WINGS, Wheels and Whistles is an event hosted by the Pietermaritzburg ME Society annually, and is becoming more popular with each passing year. This year’s event was held on August 6/7.

The society invites a variety of modelling groups, from model engineering (of course), HO/OO electric trains, dolls houses and furniture, woodworking, radio control model aircraft, black powder cannons, horse drawn wagons, etc etc,  to display their activities and possibly recruit new members. The ground level track also appeals to live steamers from far and wide, and so the WWW do turns into a mini steam meet, which in turn provides locos for the largish passenger hauling requirements that result.

Firstly the weather!  Well, South Africa had just experienced a passing cold front, including a blizzard with snow blocking the main traffic to the interior. So, very cold, slightly wet conditions were encountered on the Saturday, which was still quite acceptable. Sunday though was totally perfect – such a contrast, and could not be bettered!

Since this is a model engineering site, I will restrict my comments to that activity. On display on the tables were all the normal stationary bric a brac, various 3 1/2” and 5” gauge locomotives normally found including a 7 ¼'' gauge Rocket.

What really caught my attention was a 5'' gauge  Britannia, under construction, but this one is unique since it has a steel boiler. Whether the model loco will conform to all the scale outlines does not matter here – the extra traction from the heavier boiler will serve it well!

A portable Gauge O & 1  track had an impressive display of commercially made locos. There are various home built G1 locos in the pipeline, so one can expect to see some growth in these gauges.

Another loco worth noting is a SAR 19 D, built in 7 ¼” gauge – which makes it slightly over 2”/ ft scale – yes, 1/6th full size. This loco is being constructed with CNC machines, so CAD design capabilities are essential.

Live steam loco building can be a really personal thing, can take years, a real life sentence and, unfortunately, can get beyond one if fate intervenes. However, unfinished work tends to find a new owner somewhere down the line, and I imagine very few end up on the dump, although there are cases of such,  along with some fortunate rescues. Quality builds should survive though. So some locos under construction were not seen, their builders having passed on during the year, but family members are now the custodians of their work.  RIP   Paul Young and Don Le Roux.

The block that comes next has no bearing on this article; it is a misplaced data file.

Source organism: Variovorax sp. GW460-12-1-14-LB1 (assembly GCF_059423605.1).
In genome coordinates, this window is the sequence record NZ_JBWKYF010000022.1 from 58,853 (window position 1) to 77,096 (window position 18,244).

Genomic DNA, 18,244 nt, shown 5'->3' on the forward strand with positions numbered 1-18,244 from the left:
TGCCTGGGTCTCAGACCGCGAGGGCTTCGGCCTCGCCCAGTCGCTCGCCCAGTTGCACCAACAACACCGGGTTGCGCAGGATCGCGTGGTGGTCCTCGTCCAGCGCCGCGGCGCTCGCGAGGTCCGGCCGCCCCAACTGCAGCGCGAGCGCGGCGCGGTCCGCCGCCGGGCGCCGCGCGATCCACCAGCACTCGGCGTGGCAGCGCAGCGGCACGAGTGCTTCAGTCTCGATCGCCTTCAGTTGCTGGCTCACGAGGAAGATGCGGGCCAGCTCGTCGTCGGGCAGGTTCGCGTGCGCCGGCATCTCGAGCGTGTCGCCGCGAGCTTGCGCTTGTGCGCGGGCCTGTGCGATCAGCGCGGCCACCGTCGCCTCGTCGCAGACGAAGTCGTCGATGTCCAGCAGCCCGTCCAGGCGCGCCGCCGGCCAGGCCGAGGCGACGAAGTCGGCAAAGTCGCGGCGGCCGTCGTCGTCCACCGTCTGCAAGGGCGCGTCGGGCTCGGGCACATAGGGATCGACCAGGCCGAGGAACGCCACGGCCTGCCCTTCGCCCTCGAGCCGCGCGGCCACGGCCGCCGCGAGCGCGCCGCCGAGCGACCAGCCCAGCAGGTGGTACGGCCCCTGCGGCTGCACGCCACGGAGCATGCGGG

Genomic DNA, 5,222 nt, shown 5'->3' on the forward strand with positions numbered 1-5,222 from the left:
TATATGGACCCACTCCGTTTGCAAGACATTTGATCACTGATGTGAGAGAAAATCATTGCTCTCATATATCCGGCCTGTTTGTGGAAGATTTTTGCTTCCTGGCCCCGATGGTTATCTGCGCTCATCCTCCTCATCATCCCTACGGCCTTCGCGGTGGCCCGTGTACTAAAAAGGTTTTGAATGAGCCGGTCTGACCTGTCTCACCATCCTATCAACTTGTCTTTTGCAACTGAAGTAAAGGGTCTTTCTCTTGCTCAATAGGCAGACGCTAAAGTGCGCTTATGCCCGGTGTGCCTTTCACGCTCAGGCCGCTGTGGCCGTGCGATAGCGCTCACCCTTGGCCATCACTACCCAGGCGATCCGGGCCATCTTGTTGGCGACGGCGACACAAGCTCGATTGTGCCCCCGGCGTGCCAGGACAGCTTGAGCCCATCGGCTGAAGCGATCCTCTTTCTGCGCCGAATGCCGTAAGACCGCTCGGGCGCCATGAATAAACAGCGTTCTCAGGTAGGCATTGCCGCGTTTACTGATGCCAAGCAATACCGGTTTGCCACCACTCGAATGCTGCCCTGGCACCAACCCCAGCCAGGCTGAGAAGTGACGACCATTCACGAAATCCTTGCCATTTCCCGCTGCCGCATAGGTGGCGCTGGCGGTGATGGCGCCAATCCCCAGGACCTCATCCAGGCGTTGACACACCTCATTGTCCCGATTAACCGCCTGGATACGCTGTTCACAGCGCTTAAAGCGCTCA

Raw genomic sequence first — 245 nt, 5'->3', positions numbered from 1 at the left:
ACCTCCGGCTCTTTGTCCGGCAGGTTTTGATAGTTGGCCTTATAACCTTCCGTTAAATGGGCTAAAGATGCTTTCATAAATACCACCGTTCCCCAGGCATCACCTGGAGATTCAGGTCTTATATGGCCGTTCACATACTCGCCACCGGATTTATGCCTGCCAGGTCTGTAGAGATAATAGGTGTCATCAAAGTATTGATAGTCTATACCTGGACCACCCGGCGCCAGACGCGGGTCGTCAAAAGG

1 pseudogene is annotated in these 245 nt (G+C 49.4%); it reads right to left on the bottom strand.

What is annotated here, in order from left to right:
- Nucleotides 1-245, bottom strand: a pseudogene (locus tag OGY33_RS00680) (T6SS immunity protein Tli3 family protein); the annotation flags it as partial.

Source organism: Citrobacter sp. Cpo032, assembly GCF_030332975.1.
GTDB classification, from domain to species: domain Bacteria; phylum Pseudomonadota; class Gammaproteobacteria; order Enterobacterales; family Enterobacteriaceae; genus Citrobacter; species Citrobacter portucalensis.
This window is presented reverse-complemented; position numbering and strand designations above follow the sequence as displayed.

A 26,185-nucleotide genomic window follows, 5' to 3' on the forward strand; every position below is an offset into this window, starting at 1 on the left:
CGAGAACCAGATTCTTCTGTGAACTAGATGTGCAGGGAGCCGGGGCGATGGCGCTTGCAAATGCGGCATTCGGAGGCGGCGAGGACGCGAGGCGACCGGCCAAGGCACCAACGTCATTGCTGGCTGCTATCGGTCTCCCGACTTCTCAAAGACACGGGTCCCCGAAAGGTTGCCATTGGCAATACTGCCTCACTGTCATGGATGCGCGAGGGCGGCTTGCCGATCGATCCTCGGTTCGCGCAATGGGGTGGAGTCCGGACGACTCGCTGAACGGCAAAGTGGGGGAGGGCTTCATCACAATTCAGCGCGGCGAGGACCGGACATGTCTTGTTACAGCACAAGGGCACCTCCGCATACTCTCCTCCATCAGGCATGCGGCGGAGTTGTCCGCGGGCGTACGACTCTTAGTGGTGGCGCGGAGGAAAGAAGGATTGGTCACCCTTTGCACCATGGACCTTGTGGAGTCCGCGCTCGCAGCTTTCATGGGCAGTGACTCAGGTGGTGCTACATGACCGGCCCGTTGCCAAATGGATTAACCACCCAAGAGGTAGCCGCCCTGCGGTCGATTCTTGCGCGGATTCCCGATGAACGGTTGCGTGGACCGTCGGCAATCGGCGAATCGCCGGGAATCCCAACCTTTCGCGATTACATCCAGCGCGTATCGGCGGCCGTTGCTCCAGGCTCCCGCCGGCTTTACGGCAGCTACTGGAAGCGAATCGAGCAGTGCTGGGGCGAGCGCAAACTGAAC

Out on the track, well it became rather busy on both days. In 7 ¼” , A Royal Scot, Highlander, two Avonside NG Cane loco's, an SAR 16 class, a Large Simplex and the free lance Highwayman (more on this later). Five inch gauge were  a Hunslet (Don Young's), a Baldwin, and an Avonside cane loco. The 'Diesels' also ran, but they just make noise!  A 3” scale traction engine made steam too.

The loco, The Highwayman, was built by a group of mostly retired gents, members, either from the Durban SME or the PMES, who lived basically between the two facilities. The group was formed with the express purpose of building a 7 ¼'' gauge loco, designed by one of the members, but based loosely on a Martin Evan's William, with SAR features. The work was spread out between the various members, and each month, a luncheon and meeting was held to discuss their progress.

Once the loco was completed, it was donated to the PMES. While it never performed consistently, it was at least theirs. As with a communal project, quality control is not always easy to achieve, some work  not as good as it could be. It must have been quite some task not to ruffle feathers and still keep going to completion, – hats off to them. As it was explained to me – climbing the mountain together.

The Highwayman's stalwart performance at this year’s WWW is due to a rebuild by one of the PMES members,  Roy Chilcot, who put aside his unfinished 7 ¼'' Tich to tackle the work. Congratulations Roy, and thanks from all the PMES  and surviving Highway group members.

I ran my 5'' Avonside on both days, the cold conditions on Saturday producing quite a dense cloud of oily (so I found out) exhaust steam from the chimney, making it sometimes difficult to see through. I think I will reduce the blast nozzle size to lift the cloud a bit higher – improving visibility and reducing the facial splash lubrication – I cannot go home looking like that again! Sunday, being warmer was better though, again, thinks – never go home looking like that again! My family just laughed!

An enjoyable weekend, a thank you to the PMES committee and visiting loco owners  from Witbank, East London, Bloemfontein, Johannesburg, Durban and elsewhere – See you there next year!


Info: PMES Google Earth co-ords    29°38'26.09" S  30°23'14.71" E

PMES  website    www.pmes.co.za

Hannes Palings Flicka photo site    http://www.flickr.com/photos/alfav8/

South African success story
By Errol Koch

Rocket in 7 ¼ gauge by Martin Hampton

Britannia being built with a steel boiler

Impressive gauge 0 and 1 displays

Mighty SAR 19D trailing axle box

The Highwayman